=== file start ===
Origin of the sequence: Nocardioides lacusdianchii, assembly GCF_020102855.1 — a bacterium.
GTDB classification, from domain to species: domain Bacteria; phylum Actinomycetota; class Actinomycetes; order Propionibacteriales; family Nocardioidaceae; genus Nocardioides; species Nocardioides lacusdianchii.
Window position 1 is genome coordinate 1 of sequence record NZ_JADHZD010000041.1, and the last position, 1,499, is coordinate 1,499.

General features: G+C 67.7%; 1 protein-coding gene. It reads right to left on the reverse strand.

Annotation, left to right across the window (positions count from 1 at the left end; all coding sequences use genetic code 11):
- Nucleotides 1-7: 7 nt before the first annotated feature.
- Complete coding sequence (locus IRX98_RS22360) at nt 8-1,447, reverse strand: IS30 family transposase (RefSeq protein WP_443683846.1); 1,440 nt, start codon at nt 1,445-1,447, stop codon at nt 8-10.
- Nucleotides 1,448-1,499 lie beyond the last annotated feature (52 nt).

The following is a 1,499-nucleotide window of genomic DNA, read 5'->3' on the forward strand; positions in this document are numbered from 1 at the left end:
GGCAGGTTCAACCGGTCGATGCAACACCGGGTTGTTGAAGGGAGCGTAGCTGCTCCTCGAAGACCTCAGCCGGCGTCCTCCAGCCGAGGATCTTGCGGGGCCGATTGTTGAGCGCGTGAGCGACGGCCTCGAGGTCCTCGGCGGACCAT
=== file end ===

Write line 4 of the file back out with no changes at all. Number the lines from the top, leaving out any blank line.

General features: G+C 67.7%; 1 protein-coding gene. It reads right to left on the reverse strand.